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Guest ColumnistOpinion

Democrats and Republicans reverse their traditional roles

Democratic presidential nominee Hillary Clinton arrives for a campaign kickoff rally after the Democratic National Convention in Philadelphia, July 29

By Bill Schneider

After 50 years, liberals are no longer on the defensive.

The party’s journey has been from Clinton to Clinton. Former President Bill Clinton led the Democratic Party to the centre in 1992, and kept it competitive through the 1990s, when the Reagan consensus still prevailed. Then, in 2008, Barack Obama led a new, more liberal coalition of Democrats to power in the wake of the financial crash and the war in Iraq. Obama won the Oval Office twice with a majority of the popular vote, the first Democrat to do that since President Franklin D Roosevelt.

Now, in an impressive show of confidence, Democrats have written the most liberal platform in the party’s history. It condemns capital punishment, calls for measures to curb the “greed, recklessness and illegal behaviour” of Wall Street, pledges to expand Social Security, advocates more than doubling the minimum wage, endorses a path to citizenship for illegal immigrants and demands stronger gun laws.

In her acceptance speech, Democratic nominee Hillary Clinton promised to make college tuition-free for the middle class, reform the criminal-justice system, pass the biggest investment in new jobs since World War Two and make “Wall Street, corporations and the super-rich” pay their fair share of taxes. Not a word about the federal deficit or the national debt.

California Governor Jerry Brown, who opposed Bill Clinton from the left in 1992, said Democrats today “want more interventionist government to make things more fair. . . . No one is going to say government is the problem, not the solution.”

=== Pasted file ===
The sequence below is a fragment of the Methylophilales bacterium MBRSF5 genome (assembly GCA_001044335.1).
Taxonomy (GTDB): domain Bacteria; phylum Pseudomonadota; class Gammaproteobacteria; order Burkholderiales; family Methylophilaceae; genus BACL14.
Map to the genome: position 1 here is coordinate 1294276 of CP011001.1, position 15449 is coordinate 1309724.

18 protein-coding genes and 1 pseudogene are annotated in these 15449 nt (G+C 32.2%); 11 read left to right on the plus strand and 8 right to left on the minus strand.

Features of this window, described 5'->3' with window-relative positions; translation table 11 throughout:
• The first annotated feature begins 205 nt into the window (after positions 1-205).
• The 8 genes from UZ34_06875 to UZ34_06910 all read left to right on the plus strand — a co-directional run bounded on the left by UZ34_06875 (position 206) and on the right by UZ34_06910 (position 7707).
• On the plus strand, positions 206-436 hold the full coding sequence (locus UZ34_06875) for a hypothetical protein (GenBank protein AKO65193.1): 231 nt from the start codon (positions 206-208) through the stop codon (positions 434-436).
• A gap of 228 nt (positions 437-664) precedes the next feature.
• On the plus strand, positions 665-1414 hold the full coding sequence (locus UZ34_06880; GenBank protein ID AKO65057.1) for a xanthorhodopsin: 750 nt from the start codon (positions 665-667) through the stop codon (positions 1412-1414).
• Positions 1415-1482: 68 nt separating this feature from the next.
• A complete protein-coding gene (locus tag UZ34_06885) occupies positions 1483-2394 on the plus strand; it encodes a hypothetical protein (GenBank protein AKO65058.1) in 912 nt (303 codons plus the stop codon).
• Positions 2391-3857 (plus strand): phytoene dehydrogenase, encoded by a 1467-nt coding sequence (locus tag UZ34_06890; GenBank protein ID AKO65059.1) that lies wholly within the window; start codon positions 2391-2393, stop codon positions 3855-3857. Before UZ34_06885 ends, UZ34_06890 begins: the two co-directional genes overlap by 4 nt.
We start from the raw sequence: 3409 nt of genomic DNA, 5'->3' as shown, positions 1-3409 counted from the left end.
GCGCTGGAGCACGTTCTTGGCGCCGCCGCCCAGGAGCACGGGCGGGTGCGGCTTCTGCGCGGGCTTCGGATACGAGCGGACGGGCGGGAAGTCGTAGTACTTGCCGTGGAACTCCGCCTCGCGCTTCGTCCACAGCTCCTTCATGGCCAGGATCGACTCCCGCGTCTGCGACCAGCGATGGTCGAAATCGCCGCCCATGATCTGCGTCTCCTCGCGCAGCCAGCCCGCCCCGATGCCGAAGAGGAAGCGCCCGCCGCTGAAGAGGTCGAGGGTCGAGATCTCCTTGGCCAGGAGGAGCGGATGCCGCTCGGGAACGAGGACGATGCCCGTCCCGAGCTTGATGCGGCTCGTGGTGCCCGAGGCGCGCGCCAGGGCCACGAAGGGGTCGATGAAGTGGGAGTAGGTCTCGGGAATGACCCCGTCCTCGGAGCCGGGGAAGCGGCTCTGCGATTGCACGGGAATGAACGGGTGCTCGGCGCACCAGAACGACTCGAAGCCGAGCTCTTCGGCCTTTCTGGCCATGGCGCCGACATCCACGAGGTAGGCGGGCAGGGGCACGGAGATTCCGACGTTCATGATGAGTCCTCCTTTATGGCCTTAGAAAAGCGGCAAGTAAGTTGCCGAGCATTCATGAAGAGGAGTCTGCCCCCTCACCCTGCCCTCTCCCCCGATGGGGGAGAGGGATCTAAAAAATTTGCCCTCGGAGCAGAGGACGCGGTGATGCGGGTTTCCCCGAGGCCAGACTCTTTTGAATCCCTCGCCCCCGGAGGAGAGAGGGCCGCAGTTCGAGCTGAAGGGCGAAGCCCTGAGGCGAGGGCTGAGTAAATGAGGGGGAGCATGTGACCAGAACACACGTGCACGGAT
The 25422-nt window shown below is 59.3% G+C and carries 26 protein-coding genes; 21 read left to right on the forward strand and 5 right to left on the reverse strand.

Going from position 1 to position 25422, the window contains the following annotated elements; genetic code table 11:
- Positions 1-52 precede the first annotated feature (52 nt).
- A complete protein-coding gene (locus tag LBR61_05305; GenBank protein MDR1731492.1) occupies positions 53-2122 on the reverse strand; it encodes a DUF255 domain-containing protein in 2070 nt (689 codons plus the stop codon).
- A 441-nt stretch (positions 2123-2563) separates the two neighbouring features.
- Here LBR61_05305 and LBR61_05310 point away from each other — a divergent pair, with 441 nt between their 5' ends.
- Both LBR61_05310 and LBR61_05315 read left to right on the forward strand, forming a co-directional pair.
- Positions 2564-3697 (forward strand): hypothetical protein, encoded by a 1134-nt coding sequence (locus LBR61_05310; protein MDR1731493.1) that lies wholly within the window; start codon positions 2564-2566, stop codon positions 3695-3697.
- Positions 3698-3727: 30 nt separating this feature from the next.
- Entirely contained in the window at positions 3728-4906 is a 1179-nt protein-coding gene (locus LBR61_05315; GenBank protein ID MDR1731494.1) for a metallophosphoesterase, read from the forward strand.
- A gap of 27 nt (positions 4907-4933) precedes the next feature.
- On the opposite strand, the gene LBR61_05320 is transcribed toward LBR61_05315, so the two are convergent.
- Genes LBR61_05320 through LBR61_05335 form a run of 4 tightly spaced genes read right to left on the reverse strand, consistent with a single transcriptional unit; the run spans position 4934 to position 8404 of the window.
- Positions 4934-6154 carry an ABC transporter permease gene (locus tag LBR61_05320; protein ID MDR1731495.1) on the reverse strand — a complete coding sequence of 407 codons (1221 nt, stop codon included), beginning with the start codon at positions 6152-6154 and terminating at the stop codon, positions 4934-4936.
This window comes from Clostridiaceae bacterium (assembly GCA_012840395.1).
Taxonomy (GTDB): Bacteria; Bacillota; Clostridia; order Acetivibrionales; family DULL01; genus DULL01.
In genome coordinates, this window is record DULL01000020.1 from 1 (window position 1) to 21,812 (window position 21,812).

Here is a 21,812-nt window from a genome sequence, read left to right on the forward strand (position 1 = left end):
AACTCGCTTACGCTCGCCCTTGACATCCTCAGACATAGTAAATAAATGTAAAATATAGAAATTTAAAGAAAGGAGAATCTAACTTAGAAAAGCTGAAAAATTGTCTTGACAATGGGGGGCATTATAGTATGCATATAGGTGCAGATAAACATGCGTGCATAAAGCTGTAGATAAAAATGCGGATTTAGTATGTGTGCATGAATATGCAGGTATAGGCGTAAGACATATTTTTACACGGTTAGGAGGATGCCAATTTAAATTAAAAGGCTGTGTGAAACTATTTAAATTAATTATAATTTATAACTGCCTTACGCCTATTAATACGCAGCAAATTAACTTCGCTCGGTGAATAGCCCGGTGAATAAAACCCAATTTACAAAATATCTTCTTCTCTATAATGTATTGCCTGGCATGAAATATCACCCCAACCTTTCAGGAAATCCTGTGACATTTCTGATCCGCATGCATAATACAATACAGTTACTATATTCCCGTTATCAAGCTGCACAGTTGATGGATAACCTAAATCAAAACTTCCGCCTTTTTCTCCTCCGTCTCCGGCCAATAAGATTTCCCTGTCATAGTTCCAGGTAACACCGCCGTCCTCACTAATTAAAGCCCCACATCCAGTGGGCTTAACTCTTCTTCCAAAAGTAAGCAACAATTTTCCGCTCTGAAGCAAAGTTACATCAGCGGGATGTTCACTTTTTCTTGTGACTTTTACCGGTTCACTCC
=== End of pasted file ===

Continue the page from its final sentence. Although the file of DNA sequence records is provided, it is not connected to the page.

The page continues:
What’s driving the Democrats’ shift to the left? Three things.

First, the country has changed, demographically and ideologically. The New America coalition that came to power in 2008 with Obama – minorities, working women, gays, immigrants, young people, educated professionals and the unchurched – has continued to grow in size and confidence. A majority of Democrats describe themselves as liberals. On social issues like gay rights and abortion, liberals now equal conservatives in number.

Second, wrenching economic changes – globalisation and the Great Recession – have generated a populist backlash. Among Republicans, the backlash has come mostly in the form of right-wing social populism. Like the hostility to illegal immigration that fuels the Donald Trump campaign.

Among Democrats, the backlash has come mostly in the form of left-wing economic populism. Like the anger at Wall Street that fuelled the Senator Bernie Sanders’ presidential campaign. Both parties are seeing mounting hostility to foreign trade.

Third, the nomination of Trump has exposed the ugly face of intolerance and bigotry in the Republican Party – a face that Republicans have largely kept hidden since 1968. Trump is stigmatising the right as racist and xenophobic and rallying liberals to turn out at the polls to vote against him in November.